Missouri man sentenced to 21 years in prison for shooting gay teen

A Missouri man was sentenced Thursday to nearly 22 years in prison for a hate crime after he shot and killed a gay teenager in May 2019.

Malachi Robinson, 25, shot the teenager, identified in court documents as MS, eight times after meeting him at the Kansas City public library and luring him into the woods under the pretense of finding a place for a sexual act had , according to the United States Attorney’s Office for the Western District of Missouri.

The day Robinson met MS, who was 16 at the time, he texted his girlfriend about MS and said: “He’s trying to set me up now, will unfriend him, might shoot that boy if he tries some gay shit ‘ according to court documents.

In the days after the shooting, Robinson texted a friend that, according to court documents, he shot someone because “he was gay and followed me like a friend.” Before his arrest on June 3, 2019, according to the documents, Robinson googled phrases such as “how to get away with murder in real life” and the victim’s name with the word “shot.”

MS was rushed to a hospital in critical condition and remained hospitalized for two weeks. The department said he suffered “long-term sequelae from the shooting,” including multiple surgeries and physical therapy. The prosecutor said he also had several bullets in him.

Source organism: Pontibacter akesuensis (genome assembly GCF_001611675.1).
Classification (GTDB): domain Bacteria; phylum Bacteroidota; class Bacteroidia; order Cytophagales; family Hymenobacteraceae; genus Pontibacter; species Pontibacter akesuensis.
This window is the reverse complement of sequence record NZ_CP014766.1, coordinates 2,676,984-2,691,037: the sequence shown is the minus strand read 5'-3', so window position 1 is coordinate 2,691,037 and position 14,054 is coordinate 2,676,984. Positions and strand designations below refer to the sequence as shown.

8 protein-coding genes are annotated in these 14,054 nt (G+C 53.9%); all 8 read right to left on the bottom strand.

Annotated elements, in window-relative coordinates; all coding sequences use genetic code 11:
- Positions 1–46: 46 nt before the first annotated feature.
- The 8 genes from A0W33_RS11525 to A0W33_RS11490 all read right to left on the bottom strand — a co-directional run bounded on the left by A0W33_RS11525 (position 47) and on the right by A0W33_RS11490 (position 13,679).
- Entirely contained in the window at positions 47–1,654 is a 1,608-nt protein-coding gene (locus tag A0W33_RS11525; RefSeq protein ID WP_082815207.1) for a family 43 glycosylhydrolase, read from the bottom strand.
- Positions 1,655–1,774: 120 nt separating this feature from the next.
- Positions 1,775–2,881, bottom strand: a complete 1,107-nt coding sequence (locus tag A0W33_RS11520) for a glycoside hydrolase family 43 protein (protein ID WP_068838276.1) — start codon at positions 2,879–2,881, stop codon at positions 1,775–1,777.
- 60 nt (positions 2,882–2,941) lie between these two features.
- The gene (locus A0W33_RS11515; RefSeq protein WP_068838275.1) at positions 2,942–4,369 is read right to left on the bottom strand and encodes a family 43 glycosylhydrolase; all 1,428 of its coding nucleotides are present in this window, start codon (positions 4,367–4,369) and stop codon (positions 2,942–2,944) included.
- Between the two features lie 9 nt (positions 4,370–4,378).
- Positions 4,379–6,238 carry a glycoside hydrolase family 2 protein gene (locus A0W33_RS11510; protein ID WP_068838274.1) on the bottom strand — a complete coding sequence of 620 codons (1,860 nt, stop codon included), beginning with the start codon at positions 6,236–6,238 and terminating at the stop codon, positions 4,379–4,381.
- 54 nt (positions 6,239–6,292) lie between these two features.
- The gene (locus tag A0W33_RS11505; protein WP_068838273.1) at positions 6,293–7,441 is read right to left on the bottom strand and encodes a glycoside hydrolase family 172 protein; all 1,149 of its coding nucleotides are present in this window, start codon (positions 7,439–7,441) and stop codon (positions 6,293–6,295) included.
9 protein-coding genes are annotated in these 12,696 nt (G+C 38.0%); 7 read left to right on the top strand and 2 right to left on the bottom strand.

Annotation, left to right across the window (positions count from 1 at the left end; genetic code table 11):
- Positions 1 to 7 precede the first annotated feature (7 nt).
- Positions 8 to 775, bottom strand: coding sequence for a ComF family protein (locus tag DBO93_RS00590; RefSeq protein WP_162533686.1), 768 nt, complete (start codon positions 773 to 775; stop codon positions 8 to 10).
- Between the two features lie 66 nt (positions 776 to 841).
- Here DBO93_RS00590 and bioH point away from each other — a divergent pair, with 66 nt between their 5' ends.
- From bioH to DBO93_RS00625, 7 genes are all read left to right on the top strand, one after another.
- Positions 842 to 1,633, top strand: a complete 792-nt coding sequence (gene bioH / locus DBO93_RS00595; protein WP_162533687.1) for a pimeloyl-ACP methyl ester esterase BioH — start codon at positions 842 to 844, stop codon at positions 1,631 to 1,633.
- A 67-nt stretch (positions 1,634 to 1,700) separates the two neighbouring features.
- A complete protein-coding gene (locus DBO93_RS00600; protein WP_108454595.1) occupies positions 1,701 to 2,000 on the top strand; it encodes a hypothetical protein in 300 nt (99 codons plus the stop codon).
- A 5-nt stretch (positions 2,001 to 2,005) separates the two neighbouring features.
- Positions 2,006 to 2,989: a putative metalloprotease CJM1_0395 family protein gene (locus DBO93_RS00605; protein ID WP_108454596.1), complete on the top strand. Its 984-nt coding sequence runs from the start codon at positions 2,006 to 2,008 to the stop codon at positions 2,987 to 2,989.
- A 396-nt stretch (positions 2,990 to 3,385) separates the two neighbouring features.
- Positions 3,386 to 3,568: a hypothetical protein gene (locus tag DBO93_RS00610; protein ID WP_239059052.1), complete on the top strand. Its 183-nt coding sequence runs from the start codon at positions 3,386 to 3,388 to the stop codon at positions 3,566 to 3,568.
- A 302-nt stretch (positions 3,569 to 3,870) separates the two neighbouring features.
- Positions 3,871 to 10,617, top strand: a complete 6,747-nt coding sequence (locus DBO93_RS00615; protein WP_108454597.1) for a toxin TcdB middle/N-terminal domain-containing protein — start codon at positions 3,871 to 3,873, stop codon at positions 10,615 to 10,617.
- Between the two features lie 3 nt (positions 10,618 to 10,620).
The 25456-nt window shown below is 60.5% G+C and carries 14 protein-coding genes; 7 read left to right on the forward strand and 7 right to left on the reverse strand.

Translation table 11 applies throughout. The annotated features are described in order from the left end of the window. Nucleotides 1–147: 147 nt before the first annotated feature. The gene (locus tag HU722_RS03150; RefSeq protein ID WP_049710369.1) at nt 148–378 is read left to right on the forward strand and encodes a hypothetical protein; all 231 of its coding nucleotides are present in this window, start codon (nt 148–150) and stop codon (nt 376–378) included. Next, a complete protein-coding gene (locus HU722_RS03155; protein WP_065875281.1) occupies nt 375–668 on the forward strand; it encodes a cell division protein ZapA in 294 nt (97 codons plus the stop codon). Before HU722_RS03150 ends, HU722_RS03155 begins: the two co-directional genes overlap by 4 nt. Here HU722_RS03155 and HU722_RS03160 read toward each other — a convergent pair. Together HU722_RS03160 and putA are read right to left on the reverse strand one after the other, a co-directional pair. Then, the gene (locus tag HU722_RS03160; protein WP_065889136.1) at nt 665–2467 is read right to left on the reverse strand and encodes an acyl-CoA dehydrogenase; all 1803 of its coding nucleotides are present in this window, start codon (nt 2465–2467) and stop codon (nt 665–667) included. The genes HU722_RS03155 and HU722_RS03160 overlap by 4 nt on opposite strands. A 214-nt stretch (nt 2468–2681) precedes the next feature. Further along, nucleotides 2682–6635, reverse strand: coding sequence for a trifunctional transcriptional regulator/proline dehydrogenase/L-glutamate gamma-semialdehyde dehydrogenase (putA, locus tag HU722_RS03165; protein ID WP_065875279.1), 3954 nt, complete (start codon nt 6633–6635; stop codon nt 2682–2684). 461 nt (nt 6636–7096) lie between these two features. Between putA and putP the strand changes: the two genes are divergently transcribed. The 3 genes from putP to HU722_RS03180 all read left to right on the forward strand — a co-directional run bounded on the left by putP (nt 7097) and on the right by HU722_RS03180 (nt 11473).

As part of a plea deal, Robinson pleaded guilty to one count of hate crime involving attempted murder and was sentenced to 21 years and 10 months in prison without parole, according to the plea deal.

“This defendant’s verdict holds him responsible for the violent and callous hate crime committed against a defenseless teenager who was targeted for his LGBTQ+ status,” Assistant Attorney General Kristen Clarke of the Justice Department’s Civil Rights Division said in a statement press release. “Recent data from the FBI makes it clear that hate crimes against the LGBTQ+ community continue, and this sentence should send a strong message to the perpetrators of these crimes that they should be held accountable.”

The FBI’s 2021 supplemental hate crime statistics found that hate crimes nationwide increased 11.6% from 8,120 in 2020 to 9,065 in 2021. Of over 10,500 single-bias incidents involving 12,411 victims, the majority – 64.5% – were targeted because of the perpetrators’ bias against their race, ethnicity or ancestry, followed by 15.9% who were attacked because of the offenders’ bias against their sexual orientation, 14.1% who were attacked because of the offenders’ bias against their religion, and 3.2% who were attacked because of the offenders’ bias against their gender identity.

Over the past two years, LGBTQ people, venues and events have increasingly become targets of violence.

Earlier this month, a man was stabbed to death in New York’s Hell’s Kitchen neighborhood in what police are investigating as a possible hate crime. LGBTQ venues, events and groups across the country – including a housing project for older adults in Boston – have been threatened or destroyed. And in November, a gunman killed five people at an LGBTQ club in Colorado Springs, Colorado.

Alley Einstein

Alley Einstein is a USTimesPost U.S. News Reporter based in London. His focus is on U.S. politics and the environment. He has covered climate change extensively, as well as healthcare and crime. Alley Einstein joined USTimesPost in 2023 from the Daily Express and previously worked for Chemist and Druggist and the Jewish Chronicle. He is a graduate of Cambridge University. Languages: English. You can get in touch with me by emailing Alley@ustimespost.com.

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